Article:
Agriculture at Home and Abroad
By Jonathan Pearson on Tuesday, August 31st, 2010
Ten years ago, after Tom Stillwell (India 64-66) joined the faculty of the School of Agriculture at Wilmington College in southwestern Ohio, he was assigned to teach a course on world food production.
It wasn’t long before he approached his colleague and fellow RPCV Al Conklin (Philippines 66-69) with a dilemna. Tom quickly realized there was no textbook on world food that he could use for his coursework.
“Well” said Al, “We’ll have to write one.”
Both men literally had a world of experience from which to draw upon. For starters they joined the Peace Corps and worked on agriculture projects after having both grown up on farms (Tom, not far from the college in nearby Piqua. Al was raised on a farm near Wilmington, Delaware).
Al says his Peace Corps service was instrumental in his decision to pursue a PhD in Agriculture, Chemistry and Soils. Peace Corps was also “habit forming”, as his 25 years at Wilmington College has included three Fullbright Scholarships and work on several additional projects in an array of countries including the Philippines, Zimbabwe, Niger, Kenya, Tanzania and Costa Rica.
Meanwhile, Tom’s conclusion of Peace Corps service led him to a 25-year career working on agriculture and international development in countries ranging from Mexico to Tunisia, from Ecuador to Cameroon.
In their textbook (World Food - published in 2007), the two RPCVs track and compare the livelihoods of a subsistence farmer in the Philippines, a family farm in Ecuador and a farm near the Wilmington campus.
Al notes that “If not for language differences, farmers around the world can readily communicate. If someone is growing 10,000 acres of corn, they face the same problems as someone growing 1,000 acres or one acre. There are differences in size, machinery and other matters, but they still have a lot in common.”
As food security is the focus of increased attention at the international level, the two professors expressed serious concern about the future.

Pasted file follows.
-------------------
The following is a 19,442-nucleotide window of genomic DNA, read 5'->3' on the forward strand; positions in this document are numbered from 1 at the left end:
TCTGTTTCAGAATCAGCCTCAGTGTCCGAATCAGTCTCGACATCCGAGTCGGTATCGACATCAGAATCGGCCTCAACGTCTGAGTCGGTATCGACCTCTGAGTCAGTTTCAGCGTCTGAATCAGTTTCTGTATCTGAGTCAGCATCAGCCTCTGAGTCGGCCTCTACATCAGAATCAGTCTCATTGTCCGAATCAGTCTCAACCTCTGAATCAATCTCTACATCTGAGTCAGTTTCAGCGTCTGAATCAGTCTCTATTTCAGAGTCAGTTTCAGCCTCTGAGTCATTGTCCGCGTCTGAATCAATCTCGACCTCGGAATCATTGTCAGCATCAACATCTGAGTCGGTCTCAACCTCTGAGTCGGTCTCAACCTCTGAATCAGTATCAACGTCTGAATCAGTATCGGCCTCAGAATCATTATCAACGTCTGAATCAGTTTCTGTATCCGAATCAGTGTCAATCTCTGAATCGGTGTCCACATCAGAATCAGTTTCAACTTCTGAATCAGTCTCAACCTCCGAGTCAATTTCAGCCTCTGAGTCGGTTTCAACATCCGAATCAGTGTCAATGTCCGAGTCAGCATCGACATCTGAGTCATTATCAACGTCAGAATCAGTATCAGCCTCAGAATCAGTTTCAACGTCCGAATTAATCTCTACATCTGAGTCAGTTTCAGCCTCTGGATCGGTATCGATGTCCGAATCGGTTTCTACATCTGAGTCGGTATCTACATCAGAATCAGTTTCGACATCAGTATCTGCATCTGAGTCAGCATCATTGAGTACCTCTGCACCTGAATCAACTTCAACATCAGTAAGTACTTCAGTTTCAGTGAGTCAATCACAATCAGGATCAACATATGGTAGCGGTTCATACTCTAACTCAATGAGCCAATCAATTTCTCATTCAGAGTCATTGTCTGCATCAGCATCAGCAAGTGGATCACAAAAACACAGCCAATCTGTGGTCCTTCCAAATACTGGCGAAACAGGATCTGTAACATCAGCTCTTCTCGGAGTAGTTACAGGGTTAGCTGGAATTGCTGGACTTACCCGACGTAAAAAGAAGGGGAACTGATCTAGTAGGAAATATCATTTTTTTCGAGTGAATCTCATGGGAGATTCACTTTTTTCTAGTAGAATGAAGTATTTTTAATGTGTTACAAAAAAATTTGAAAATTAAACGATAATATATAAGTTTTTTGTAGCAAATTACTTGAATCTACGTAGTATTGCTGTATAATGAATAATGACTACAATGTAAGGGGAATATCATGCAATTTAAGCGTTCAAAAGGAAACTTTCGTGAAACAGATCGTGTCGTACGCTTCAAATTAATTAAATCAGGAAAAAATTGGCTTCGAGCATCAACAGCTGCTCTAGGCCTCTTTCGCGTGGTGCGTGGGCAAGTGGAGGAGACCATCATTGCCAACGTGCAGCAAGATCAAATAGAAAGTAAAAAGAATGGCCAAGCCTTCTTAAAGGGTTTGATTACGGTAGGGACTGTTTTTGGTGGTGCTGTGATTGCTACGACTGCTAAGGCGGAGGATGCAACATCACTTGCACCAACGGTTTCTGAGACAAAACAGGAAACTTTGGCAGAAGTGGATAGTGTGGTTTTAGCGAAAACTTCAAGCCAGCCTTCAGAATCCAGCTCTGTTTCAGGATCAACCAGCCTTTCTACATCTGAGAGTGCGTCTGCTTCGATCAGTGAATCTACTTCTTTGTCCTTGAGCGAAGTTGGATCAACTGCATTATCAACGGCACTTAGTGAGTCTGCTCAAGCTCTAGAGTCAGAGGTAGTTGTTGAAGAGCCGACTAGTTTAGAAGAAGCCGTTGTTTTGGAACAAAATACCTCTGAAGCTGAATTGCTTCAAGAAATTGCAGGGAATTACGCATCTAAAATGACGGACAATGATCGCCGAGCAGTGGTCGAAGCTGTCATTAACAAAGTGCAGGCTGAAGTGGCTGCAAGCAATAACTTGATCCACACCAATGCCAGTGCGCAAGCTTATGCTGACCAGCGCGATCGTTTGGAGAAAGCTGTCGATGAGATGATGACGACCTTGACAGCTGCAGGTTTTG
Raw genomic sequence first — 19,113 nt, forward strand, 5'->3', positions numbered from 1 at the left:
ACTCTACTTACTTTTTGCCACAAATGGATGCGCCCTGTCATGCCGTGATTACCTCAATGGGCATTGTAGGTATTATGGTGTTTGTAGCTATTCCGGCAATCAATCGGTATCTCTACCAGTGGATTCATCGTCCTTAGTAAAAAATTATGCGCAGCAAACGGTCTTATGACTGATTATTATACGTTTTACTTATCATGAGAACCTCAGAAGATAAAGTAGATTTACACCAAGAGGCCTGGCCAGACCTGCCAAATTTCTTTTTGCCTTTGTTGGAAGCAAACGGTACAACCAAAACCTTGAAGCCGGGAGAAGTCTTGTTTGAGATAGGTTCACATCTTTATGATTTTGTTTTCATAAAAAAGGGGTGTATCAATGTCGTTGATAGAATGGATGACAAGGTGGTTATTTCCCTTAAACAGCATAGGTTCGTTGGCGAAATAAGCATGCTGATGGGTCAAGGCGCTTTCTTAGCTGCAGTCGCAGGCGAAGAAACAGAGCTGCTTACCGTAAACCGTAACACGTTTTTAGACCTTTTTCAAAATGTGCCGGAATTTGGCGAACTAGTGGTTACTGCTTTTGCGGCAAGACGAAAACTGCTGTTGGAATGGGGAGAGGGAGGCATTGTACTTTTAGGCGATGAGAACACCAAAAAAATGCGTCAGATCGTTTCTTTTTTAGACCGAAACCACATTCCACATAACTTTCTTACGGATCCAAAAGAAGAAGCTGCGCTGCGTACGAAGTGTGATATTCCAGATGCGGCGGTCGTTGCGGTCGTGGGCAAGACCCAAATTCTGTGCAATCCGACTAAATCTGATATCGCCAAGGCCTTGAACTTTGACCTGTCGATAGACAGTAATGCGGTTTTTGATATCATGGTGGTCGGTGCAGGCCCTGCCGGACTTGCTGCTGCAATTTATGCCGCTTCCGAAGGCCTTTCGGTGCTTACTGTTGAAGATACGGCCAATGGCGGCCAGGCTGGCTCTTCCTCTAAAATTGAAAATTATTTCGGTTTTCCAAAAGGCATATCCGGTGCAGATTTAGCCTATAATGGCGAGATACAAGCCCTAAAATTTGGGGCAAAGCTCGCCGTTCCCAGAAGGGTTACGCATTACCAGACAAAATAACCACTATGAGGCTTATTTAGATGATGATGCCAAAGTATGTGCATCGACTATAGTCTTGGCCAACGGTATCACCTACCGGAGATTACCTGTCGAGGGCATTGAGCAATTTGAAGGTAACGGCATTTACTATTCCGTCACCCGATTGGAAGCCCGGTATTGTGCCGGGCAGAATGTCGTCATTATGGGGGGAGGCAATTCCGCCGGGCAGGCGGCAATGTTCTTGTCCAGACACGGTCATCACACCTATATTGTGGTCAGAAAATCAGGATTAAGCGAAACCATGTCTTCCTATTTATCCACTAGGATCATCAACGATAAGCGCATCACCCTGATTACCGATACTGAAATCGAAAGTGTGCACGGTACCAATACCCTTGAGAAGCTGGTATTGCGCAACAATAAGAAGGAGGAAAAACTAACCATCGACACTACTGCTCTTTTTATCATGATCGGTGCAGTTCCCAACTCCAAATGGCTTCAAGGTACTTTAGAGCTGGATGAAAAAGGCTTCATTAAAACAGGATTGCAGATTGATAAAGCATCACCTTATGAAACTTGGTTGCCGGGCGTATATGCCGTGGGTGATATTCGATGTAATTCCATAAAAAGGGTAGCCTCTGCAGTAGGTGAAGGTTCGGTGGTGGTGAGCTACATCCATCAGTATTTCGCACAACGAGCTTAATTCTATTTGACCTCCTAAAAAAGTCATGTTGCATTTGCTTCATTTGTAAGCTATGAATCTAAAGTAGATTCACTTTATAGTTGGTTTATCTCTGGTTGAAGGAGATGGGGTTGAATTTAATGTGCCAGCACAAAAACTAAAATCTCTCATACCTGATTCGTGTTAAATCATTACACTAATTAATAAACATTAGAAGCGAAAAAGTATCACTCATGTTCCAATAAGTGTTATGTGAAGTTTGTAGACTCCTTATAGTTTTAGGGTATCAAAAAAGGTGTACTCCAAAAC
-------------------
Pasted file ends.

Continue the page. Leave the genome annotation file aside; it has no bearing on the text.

Tom – who wrote the chapter in the book about famine – says “We ain’t seen nothing yet.” From the famine in India in the late 1960s to more recent food shortages in places like Darfur, a major challenge in combating famine remains inadequate food delivery systems. “Every country needs to be producing enough food to feed its population.” says Al. And with population trends increasing in vulnerable regions like sub-Saharan Africa, Al and Tom say there is reason for deep concern.
The two professors lament that the students they teach have a limited worldview and are primarily interested in local and regional concerns (although Al notes he found the same attitude when working and teaching farmers in other countries). Both try to expose their students to the world beyond Ohio’s bumper crops of corn, soybeans and wheat. Tom started a popular garden on campus to highlight the wide range of crops that are grown in the United States. Both are committed to bring an international perspective to their classrooms.
But classroom lectures, demonstration projects and a textbook can only go so far when it comes to global food production and challenges.
As Tom notes, “Until you’ve really seen famine, really seen people truly hungry for food, it doesn’t hit you.”
Our NPCA August Road Trip is into the home stretch! Two stops remain in Morgantown, West Virginia and Hagerstown, Maryland. Follow this link for details.
Want to connect with farmers in Africa? Africa Rural Connect (ARC), a program of the National Peace Corps Association, is an online global collaboration network where knowledgeable people work together to communicate and respond to the needs of African farmers. The ARC platform allows you take an active role in building development initiatives that can directly affect the lives of rural farmers. Last year, thousands of people joined the ARC community– posting and collaborating on hundreds of ideas.